Now more than ever we all need self-belief
Great work comes from talented teams fuelled with self-belief. But self-doubt is something many are experiencing right now. It’s understandable when we’re working from bedrooms, box rooms and are physically disconnected from the people and places that help keep us grounded and keep things in perspective. So how can we nurture self-belief when the world around us seems to be on a mission to destroy it?
Self-doubt can often be driven by fear of losing what we have or simply fearing failure. At the end of last year, I was chatting to one of our (many) lovely clients about the next wave of their marketing campaign. This particular campaign has been running in various guises for around two years now, and each time we tweak the creative and the campaign airs, the results get better. We are living the campaign dream.
But the planning of each new wave is also met with great trepidation and the self-doubt starts to creep in. What if we don’t get it right? What if this next wave is the one that doesn’t perform? Even with the most solid strategy and sharpest tactics, it can happen. The more successful we are, the more afraid we are of getting it wrong.
Create psychological safety
So, what’s the answer? Fostering the right environment is a good first step. In her brilliant book, The Fearless Organization, Amy Edmondson talks about the importance of driving out fear in the workplace. Just hiring smart people isn’t enough to guarantee brilliant work and innovative ideas. For this to flourish, you also need a workplace environment where people don’t feel afraid to stand out, share half-formed ideas or just give it a go. In other words, a workplace that has psychological safety.
Fear and consequence don’t disappear, but the judgement of what failure says about you and your place in the world does. And the onus is on us as leaders to make this happen, demonstrating a commitment to safety and openness. Not just for the success of our business, but for the mental health of our people too.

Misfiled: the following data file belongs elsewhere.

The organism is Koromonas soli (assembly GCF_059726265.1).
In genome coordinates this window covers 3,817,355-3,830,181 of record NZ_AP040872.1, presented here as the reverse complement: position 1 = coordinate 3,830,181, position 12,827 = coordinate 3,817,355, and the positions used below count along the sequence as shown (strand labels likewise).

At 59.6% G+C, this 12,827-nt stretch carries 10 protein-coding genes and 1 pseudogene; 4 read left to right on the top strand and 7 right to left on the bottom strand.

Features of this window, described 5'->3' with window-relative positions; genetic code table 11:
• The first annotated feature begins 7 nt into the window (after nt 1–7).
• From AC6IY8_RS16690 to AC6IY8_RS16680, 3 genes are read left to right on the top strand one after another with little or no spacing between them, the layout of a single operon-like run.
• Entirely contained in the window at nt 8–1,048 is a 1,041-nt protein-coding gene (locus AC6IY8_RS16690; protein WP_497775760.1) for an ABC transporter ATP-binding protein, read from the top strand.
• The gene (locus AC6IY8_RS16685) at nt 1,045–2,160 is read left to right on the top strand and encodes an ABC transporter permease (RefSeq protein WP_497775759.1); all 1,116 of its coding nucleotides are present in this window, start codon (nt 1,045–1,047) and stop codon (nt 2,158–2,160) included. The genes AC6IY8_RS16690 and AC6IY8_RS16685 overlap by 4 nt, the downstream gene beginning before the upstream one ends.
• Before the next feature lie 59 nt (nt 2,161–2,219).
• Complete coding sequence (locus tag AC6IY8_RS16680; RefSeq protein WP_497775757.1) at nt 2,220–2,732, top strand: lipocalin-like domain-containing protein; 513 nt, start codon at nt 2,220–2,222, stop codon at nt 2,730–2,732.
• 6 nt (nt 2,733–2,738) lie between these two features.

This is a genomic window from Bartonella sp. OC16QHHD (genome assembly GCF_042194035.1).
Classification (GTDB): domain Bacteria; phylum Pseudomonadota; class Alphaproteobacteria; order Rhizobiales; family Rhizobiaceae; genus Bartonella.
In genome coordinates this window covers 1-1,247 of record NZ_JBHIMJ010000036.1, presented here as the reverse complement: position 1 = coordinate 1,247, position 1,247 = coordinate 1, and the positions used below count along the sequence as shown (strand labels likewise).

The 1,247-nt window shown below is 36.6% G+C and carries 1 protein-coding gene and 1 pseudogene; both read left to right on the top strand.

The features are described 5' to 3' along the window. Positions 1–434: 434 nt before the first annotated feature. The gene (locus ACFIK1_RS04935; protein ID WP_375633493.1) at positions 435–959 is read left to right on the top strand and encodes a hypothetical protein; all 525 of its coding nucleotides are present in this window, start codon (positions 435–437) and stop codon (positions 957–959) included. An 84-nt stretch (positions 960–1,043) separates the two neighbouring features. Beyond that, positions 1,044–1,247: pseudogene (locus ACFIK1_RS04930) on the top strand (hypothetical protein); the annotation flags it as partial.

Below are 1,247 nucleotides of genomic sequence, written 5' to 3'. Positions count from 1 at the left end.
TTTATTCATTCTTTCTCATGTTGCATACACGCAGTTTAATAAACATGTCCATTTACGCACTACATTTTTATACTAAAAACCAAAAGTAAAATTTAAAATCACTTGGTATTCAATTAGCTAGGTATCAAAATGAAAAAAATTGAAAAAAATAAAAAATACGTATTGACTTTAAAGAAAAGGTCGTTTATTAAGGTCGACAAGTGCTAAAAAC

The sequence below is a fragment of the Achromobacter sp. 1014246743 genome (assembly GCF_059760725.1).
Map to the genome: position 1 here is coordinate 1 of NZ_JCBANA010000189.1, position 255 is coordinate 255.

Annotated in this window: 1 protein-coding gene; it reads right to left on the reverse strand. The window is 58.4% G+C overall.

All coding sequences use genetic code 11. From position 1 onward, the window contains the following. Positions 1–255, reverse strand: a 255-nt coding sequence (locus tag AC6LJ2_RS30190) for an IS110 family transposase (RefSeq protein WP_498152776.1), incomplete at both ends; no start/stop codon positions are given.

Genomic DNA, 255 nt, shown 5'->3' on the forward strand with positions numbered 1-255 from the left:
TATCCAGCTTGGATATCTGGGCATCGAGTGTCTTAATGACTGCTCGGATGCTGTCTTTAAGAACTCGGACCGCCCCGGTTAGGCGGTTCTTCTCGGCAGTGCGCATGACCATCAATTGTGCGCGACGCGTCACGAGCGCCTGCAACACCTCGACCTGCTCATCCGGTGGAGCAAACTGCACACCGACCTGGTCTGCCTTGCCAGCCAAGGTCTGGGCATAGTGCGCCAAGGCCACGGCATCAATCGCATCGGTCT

Learn from failure
If we don’t fail now and again, how will we ever know what is fundamentally right? In the right environment, failure becomes a really valuable source of data – not a stick to beat the team with.
If things don’t go how you planned, work through the data and then re-set your sail. You’ll very rarely get it right first time, so don’t focus on perfection from day one. Get your idea out there and you can course correct to get you to a far more brilliant outcome, faster.
If we don’t fail now and again, how will we ever know what is fundamentally right? In the right environment, failure becomes a really valuable source of data.
Let it go
Remember how it felt to do something when you didn’t care about how well it defined your success, or when you weren’t burdened with what you did or didn’t know? Chances are, it was probably when you were a child, it’s how they learn. But what if we took a child’s perspective a little more often? There are a few simple ways to do this – and working from home couldn’t be a better time to try them.
- Be bored. Stop filling each second with mindless phone scrolling or chores and just allow your mind to wander. Giving yourself even a small amount of time and space to daydream will let your imagination get to work – it’s something kids do really well.
- Make it up. Kids have a great capacity to be uninhibited, and just put it out there. The same thing can happen to musicians when they improvise – their brains turn off areas linked to self-censoring and turn on those that let self-expression flow. You probably improvise without even thinking about it in your daily life, so try apply it to your work and see what happens.
- Break the rules. We have all been bought up to believe, on the whole, that there is one correct answer to everything and that it’s wrong to make a mistake. Kids have no ideas about these ‘rules’ and are happy being chaotic and searching for lots of different answers. Challenge the rules you might have set yourself. Sit in a different location (if you can), do things in a different order. Give yourself permission to break free.
Above all, give it a go – what have you got to lose?